Conclusions

Spectrally-selective 3D bSSFP can provide high spatiotemporal resolution, banding-artefact-free images of metabolic activity in mice at 7 T. We demonstrate this in healthy mice and mice with pancreatic tumours (PDAC). Potential tumour heterogeneity was detected in PDAC mice.

AcknowledgmentWe acknowledge support from the Deutsche Forschungsgemeinschaft (DFG, German Research Foundation – 391523415, SFB 824).
This project has received funding from the European Union’s Horizon 2020 research and innovation programme under grant agreement No 820374.
We thank Sybille Reder and Markus Mittelhäuser for performing the PET measurements, and Sandra Sühnel for assisting with the MRSI experiments.
References
[1] Milshteyn E, von Morze C, Gordon JW, Zhu Z, Larson PE, Vigneron DBJ 2018, 'High spatiotemporal resolution bSSFP imaging of hyperpolarized [1‐13C] pyruvate and [1‐13C] lactate with spectral suppression of alanine and pyruvate‐hydrate' MRM 80(3), 1048-1060
[2] Shang H, Sukumar S, von Morze C, Bok RA, Marco‐Rius I, Kerr A, Reed GD, Milshteyn E, Ohliger MA, Kurhanewicz JJ 2017, 'Spectrally selective three‐dimensional dynamic balanced steady‐state free precession for hyperpolarized C‐13 metabolic imaging with spectrally selective radiofrequency pulses', MRM 78(3), 963-975
[3] Heid I, Steiger K, Trajkovic-Arsic M, Settles M, Eßwein MR, Erkan M, Kleeff J, Jäger C, Friess H, Haller BJ 2017, 'Co-clinical assessment of tumor cellularity in pancreatic cancer', CCR 23(6), 1461-1470.
Spectrally selective (400 Hz FWHM) 3D bSSFP in a PDAC mouse
Hyperpolarized 13C pyruvate-lactate bSSFP images of a PDAC tumour mouse. Per-metabolite scantime = 950 ms, TR = 11.27 ms, resolution = (3 mm)3, αPy = 2° (bSSFP lobe 1), αLac = 10° (bSSFP lobe 1). All 13C images are overlaid on T2w 1H anatomical images. A: 6 select lactate image timepoints marked with two ROIs (green and blue) that correspond to the metabolite signal dynamics plotted in B&C respectively. AUC ratios for ROI1 and ROI2 = 1.26 and 1.41, potentially reflecting heterogeneity within the tumour.
Spectrally selective (900 Hz FWHM) 3D bSSFP in a healthy mouse
Hyperpolarized 13C pyruvate-lactate bSSFP images of a healthy mouse. Per-metabolite scantime = 1212 ms, TR = 6.29 ms, resolution = (1.75 mm)3. 13C images are overlaid on T2w 1H anatomical images. A&B show all 12 slices of the 13C images for 14 timepoints for pyruvate (αPy = 4°, bSSFP lobe 2) and lactate (αLac = 90°, bSSFP lobe 5). C&D are select images from A&B, indicated by the white boxes. Vena cava, heart, and kidneys are visible in both metabolites. The lactate phantom is visible in D&B slice 8 and absent in A slice 8. E shows metabolite signal dynamics in the marked kidney.
Keywords: Hyperpolarized 13C, bSSFP, PDAC, MRSI
BO-08-05

Performance of nanoScan PET/CT and PET/MRI and comparison of image derived quantifications with ex vivo tissue distribution in tumor bearing mice

Marion Chomet1, Maxime Schreurs1, Ricardo Vos1, Marc Huisman1, Mariska Verlaan1, Esther Kooijman1, Guus A. M. S. van Dongen1, Danielle J. Vugts1, Wissam Beaino1

1 Amsterdam UMC, VU University, Radiology and Nuclear medicine, Radionuclide Center, Amsterdam, Netherlands

Introduction

Ex vivo tissue distribution is the gold standard for the evaluation and quantification of radiotracers accumulation in tumor xenografts. This technique uses high number of animals especially when it is performed at multiple time points. Positron emission tomography (PET) imaging can be used as an alternative technique that allows longitudinal evaluation of tracer distribution in the same animal at different time points. Our aim was to evaluate the performance of a nanoPET/CT and PET/MRI scanners and determine their potential in accurate quantification of tumor uptake.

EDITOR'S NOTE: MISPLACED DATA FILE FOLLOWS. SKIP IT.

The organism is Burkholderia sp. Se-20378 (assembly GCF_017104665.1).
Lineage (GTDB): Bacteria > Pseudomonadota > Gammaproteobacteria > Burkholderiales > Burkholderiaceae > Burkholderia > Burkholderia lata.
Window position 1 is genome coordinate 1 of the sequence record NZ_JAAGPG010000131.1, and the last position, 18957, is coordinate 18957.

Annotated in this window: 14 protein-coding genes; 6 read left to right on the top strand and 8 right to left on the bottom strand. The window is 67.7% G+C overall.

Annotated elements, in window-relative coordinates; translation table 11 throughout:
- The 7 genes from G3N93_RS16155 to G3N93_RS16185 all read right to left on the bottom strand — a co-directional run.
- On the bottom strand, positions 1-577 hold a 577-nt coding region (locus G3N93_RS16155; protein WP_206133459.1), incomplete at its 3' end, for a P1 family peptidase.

Methods

NEMA NU 4-2008 phantoms [1] were filled with 20 MBq of 11C, 18F, 89Zr or 68Ga and scanned until decay in a Mediso nanoScan PET/CT and PET/MRI. N87 xenograft nu/nu mice (n=20) were injected IV with [18F]FDG (≥10MBq), kept 50 min under anesthesia and further imaged for 20 min in the PET/CT or PET/MRI camera. At end of scan, animals were sacrificed immediately and organs of interest were collected and measured in a gamma counter to determine %ID/g. Data were reconstructed using TeraTomo reconstruction algorithm with attenuation and scatter correction. Amide analysis software was used for phantom analysis. Analysis on tumor bearing mice was performed using Vivoquant software. Uptake in tumors and other organs was compared with ex vivo tissue distribution.

Results/Discussion

With the PET/CT, the highest recovery coefficient, thus the lowest Partial Volume Effect (PVE) was obtained for 18F with a recovery coefficient of 80% in the 5 mm cylinder ROI (Fig.1). 11C and 89Zr had a lower but comparable recovery with respectively 76% and 77%. Finally, 68Ga had the lowest recovery with 54% in the 5 mm ROI. The comparison of [18F]-FDG uptake (%ID/g) in the tumor obtained from the PET/CT image analysis and the biodistribution showed a correlation of R2=0.61. When the total counts (Bq) in the tumors were compared, the correlation was higher with an R2 of 0.94 (Fig.2). For the PET/MRI a similar correlation between the image quantification of [18F]-FDG uptake in the tumor and the biodistribution data was also observed (R2=0.68 for the %ID/g and 0.92 for the total uptake in Bq). The comparison of [18F]-FDG brain uptake obtained from the tissue distribution and the PET/CT showed a very good correlation with an R2=0.99 (%ID/g) and R2=0.91 (total counts in Bq).